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INTRODUCTION

    C. Various contexts: We will be encountering a number of contexts in which economic analysis of particular contract-law rules seems especially useful. Most of these contexts involve “remedies,” that is, the means by which courts attempt to protect a contracting party when the other party breaches the agreement.

    1. Some examples: It is hard, at this early point in your Contracts course, to give you good examples of how economic analysis may be used in contract law. However, here are a couple of illustrations, both connected with the problem of compensating a party who has been the victim of breach.

    Example 1: Treadmill Co. manufactures electric treadmills, for which it needs many component parts. Treadmill Co. gets an order for 10,000 machines from Wal-Mart stores. Treadmill Co. contracts with Component Corp. to have Component Corp. custom manufacture 100,000 precisely machined gears, 10 of which are needed for each treadmill. Component Corp. custom manufactures the first 10,000 gears, delivers them to Treadmill Co., and is paid. Wal-Mart than cancels the remainder of its contract with Treadmill. Treadmill Co. immediately tells Component Corp. to stop making any more gears. The president of Component Corp. replies, “I’ve got a contract, and I’m going to make the remaining 90,000 gears and insist that you pay for them.” Because these gears are to be custom machined, they will have no other use, and will only be saleable for their salvage value.

      If the law of Contracts permits or encourages Component Corp. to insist on finishing the contract and recovering the full contract price, economic waste—inefficiency—will obviously result. (Time and materials will be spent making the 90,000 pieces, which will just end up being sold for scrap by either Component Corp. or Treadmill.) Therefore, a court will instead require that Component “mitigate its damages.” (See infra, p. 337.) That is, Component will not be permitted to recover for any of its costs incurred after receiving the stop-manufacturing notice from Treadmill. Component will instead be allowed to recover the profits it would have made from the last 90,000 pieces, and no time and materials will be wasted. See K&C, p. 1010.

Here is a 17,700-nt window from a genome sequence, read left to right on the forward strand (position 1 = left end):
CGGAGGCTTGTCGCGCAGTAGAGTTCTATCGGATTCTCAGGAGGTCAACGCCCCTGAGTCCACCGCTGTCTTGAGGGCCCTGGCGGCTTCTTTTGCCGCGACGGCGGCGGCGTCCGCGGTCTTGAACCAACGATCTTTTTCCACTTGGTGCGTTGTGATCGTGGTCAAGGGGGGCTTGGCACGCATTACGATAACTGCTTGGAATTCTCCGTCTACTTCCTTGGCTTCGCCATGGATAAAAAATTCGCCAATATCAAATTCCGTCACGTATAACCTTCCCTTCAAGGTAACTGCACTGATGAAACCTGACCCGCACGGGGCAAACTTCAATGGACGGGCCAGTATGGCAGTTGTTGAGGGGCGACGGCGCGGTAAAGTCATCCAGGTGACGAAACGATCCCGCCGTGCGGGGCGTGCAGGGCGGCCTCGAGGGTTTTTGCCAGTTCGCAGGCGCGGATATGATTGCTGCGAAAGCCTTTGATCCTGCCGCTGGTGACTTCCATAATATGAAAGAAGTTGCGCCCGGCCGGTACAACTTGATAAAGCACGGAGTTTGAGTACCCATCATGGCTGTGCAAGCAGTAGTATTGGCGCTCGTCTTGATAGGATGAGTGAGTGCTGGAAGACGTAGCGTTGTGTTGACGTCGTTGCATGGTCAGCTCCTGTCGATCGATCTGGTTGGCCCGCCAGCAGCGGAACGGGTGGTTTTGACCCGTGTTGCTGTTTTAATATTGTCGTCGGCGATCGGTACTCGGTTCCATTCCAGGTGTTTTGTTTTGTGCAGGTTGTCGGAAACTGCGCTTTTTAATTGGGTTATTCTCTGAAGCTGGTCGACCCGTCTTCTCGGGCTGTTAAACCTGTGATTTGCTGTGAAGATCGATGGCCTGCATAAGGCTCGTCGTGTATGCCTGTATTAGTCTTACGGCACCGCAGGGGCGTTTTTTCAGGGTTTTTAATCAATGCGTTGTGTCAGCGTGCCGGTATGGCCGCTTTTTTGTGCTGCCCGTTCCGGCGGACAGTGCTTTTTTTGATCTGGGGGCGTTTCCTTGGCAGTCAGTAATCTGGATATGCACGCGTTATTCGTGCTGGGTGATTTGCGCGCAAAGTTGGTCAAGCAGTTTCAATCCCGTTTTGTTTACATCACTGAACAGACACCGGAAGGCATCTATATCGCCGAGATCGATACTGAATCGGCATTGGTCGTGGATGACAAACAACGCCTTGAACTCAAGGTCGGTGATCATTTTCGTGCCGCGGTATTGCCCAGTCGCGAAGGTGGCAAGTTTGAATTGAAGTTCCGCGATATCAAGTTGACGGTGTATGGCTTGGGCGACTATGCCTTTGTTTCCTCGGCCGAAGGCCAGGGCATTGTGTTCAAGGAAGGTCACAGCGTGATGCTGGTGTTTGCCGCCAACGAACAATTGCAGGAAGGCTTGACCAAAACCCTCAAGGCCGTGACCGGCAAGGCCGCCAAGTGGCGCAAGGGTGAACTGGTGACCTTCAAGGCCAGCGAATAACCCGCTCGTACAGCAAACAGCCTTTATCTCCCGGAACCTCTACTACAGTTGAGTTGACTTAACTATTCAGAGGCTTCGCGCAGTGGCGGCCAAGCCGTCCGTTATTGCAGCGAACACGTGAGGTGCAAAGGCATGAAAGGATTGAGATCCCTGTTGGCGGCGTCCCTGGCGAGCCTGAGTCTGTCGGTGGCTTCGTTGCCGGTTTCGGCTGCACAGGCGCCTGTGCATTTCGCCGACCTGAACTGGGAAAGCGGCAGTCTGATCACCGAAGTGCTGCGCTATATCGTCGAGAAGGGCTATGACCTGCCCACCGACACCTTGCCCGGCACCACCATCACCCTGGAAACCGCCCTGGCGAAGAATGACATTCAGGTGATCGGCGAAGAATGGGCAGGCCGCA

Example 2: Same initial facts as Example 1. Assume that the price under the contract with Treadmill is $1 per gear. Also, assume that after Component Corp. has custom manufactured the 100,000 gears, a new customer, Bicycle Co., says to Component Corp., “We need 100,000 gears [which coincidentally require the same specs as the ones made for Treadmill] by tomorrow, and we’ll pay $3 per gear.” There’s no time for Component to make an additional 100,000 gears, so it will either have to forgo the Bicycle order or breach the Treadmill contract by giving Bicycle the gears made for Treadmill. Assume that the gears, if timely delivered, would be worth $1.50 per unit to Treadmill, so that Treadmill would suffer a “loss” of 50¢ by not getting the shipment on time.

      Economic analysis says that the law of Contracts should impose a rule of damages such that the gears will end up going to Bicycle instead of to Treadmill. Indeed, that analysis says that the rules should be ones that encourage Component to break its contract with Treadmill and deliver to Bicycle. The standard “expectation” measure of damages—which gives Treadmill a damage award of 50¢ per gear, the difference between the contract price and the value of the gears to Treadmill—will do this: Component can charge Bicycle $3, pay 500 damages to Treadmill, and pocket the remaining $2.50 (which is $1.50 more than it would have gotten had it honored the contract). So each party is better off than it would have been under a system which compels or strongly encourages the parties not to breach (e.g., a scheme under which Component had to pay Treadmill 10 times its actual losses in the event of a breach).

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